Elkader City Park project will focus on tennis, pickleball courts

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By Willis Patenaude, Times-Register


It’s been several years since talk began about rehabilitating aspects of the Elkader City Park, and recently those conversations have yielded some results. Most notable is the current project focused on revitalizing the tennis courts, revamping them for dual purpose use, which would also include the addition of a pickleball court. 


According to Elkader City Administrator Jennifer Cowsert, the motivation behind the project is as basic as “people in town and campers who have an interest in being able to play tennis again.” As of now, that’s the only location to play tennis. 


While Cowsert noted there has been additional talk about removing and replacing the entire court, the current project is simply rehabbing it, as a full overhaul would require more fundraising for a project that is estimated to cost about $44,000. That is just about covered by funding awards received, including over $32,000 from the Upper Mississippi Gaming Corporation, as well as $1,500 from the Cornerstone Foundation, $5,000 from the McElroy Grant and $3,000 from the Gifford Family Foundation. 


Cowsert stated that, for just the rehab, “they need to resurface with an asphalt lift, paint and install new nets,” with an anticipated completion date of summer 2023. 


The benefits of this project are numerous according to Cowsert, who listed providing another option for people to be active, while adding more variety to the city park area. Additionally, Cowsert expects some people will learn pickleball and tennis since it will be more available and both are sports that can be played throughout one’s life.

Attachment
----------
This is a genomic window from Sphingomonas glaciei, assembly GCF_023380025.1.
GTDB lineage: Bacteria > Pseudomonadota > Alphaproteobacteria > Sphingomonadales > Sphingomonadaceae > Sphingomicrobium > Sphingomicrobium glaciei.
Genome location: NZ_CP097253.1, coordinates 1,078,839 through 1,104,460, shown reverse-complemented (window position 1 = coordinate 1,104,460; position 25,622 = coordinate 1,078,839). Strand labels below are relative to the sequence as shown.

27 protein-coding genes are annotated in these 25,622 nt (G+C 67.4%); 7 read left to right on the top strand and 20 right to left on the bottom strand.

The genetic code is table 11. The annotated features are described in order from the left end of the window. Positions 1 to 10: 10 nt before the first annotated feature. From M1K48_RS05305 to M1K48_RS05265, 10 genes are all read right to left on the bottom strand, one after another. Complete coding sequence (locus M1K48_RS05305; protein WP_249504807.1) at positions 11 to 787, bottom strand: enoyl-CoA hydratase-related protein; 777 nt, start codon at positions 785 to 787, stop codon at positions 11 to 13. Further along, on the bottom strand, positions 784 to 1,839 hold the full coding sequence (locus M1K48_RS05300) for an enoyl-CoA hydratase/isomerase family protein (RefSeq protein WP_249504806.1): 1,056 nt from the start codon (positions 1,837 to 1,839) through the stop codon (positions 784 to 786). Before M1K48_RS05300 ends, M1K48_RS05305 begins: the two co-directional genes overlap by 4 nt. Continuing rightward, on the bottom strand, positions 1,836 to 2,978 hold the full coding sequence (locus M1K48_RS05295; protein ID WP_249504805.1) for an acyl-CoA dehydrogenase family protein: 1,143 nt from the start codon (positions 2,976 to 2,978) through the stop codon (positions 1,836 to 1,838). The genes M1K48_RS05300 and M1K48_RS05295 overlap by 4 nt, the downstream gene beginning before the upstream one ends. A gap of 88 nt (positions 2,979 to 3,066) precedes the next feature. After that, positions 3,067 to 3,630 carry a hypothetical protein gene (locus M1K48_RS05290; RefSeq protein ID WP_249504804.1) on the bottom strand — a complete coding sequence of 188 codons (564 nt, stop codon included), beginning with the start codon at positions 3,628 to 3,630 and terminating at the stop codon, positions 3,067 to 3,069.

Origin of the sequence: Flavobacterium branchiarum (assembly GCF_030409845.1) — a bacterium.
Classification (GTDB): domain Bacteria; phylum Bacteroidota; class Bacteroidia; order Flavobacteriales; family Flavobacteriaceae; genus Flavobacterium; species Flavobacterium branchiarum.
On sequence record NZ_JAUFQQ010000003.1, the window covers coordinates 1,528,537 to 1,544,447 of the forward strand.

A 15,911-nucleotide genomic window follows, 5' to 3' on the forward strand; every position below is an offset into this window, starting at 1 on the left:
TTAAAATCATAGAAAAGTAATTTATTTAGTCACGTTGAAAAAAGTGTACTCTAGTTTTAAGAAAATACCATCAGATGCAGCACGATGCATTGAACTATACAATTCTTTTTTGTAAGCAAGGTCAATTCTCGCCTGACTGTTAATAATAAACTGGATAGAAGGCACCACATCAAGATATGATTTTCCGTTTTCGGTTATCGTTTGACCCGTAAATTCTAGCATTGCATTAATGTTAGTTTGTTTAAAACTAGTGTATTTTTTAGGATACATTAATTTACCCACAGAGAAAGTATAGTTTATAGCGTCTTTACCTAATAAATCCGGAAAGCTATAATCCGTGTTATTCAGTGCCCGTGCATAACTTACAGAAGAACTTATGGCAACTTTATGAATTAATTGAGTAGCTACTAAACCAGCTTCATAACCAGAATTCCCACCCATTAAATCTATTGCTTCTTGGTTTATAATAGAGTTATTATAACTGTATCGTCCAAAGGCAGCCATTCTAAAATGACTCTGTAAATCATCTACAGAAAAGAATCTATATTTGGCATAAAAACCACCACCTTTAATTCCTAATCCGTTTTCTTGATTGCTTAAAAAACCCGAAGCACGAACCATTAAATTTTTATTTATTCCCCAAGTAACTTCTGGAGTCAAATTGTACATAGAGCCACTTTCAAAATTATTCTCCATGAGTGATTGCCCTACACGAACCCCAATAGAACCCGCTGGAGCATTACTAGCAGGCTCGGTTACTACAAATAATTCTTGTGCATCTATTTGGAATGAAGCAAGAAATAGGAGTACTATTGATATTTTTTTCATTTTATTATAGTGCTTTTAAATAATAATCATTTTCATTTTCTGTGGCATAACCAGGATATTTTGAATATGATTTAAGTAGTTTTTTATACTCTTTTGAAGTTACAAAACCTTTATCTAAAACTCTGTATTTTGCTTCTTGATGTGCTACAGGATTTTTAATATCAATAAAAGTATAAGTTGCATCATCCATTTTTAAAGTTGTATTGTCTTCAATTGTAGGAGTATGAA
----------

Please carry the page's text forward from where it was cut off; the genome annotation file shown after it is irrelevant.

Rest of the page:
“Pickleball is great because it is a multigenerational sport and grandparents can play with their grandkids, and learning lifelong sports is good because it will hopefully keep people active their whole life,” Cowsert said. 


There is also the hope it will draw more people to the campground by providing another activity for them when they consider where to camp. The new courts would add on to the already existing swimming pool, exercise trail, disc golf, playground, easy access to the river and canoe/kayak rental and access to the trails, both of which are right across the street from Elkader City Park.


There is also the fact Central has a unit on pickleball. This would be an outside venue for them to play and Cowsert noted how, “In the future, the school may include a tennis unit if there is a place to play tennis outside of the school.”


When it comes to maintaining the courts after the project is finished, Cowsert stated it would fall to the city. Costs associated with that would come out of the normal park operating budget. 


Cowsert suggested equipment, especially tennis and pickleball racquets, could be available to be checked out at the concession stand at the pool, which is similar to what has been done in the past with discs for the disc golf course. However, this is still in the planning stages and nothing has been finalized. 


While that might not be in the future for the park, replacing the playground equipment is something that will surely follow in the coming months, as rehabilitation efforts around the city are in full effect to attract campers and visitors to the area, an element of the project that resonated with councilmember Eric Grau.


“I am very much in support of this. This town needs as many recreational possibilities as possible, both for its residents and for campground visitors,” he said.


Councilmember Deb Schmidt stated she is “Just glad it’s being upgraded,” before adding, “So many visitors to this area can see this from Highway 13 and it is an eye sore. It reflects our city and its beauty. I think it brings a variety of outdoor entertainment to Elkader.”


Cowsert said the grassroots efforts have the full support of the city, which encouraged the fundraising efforts.

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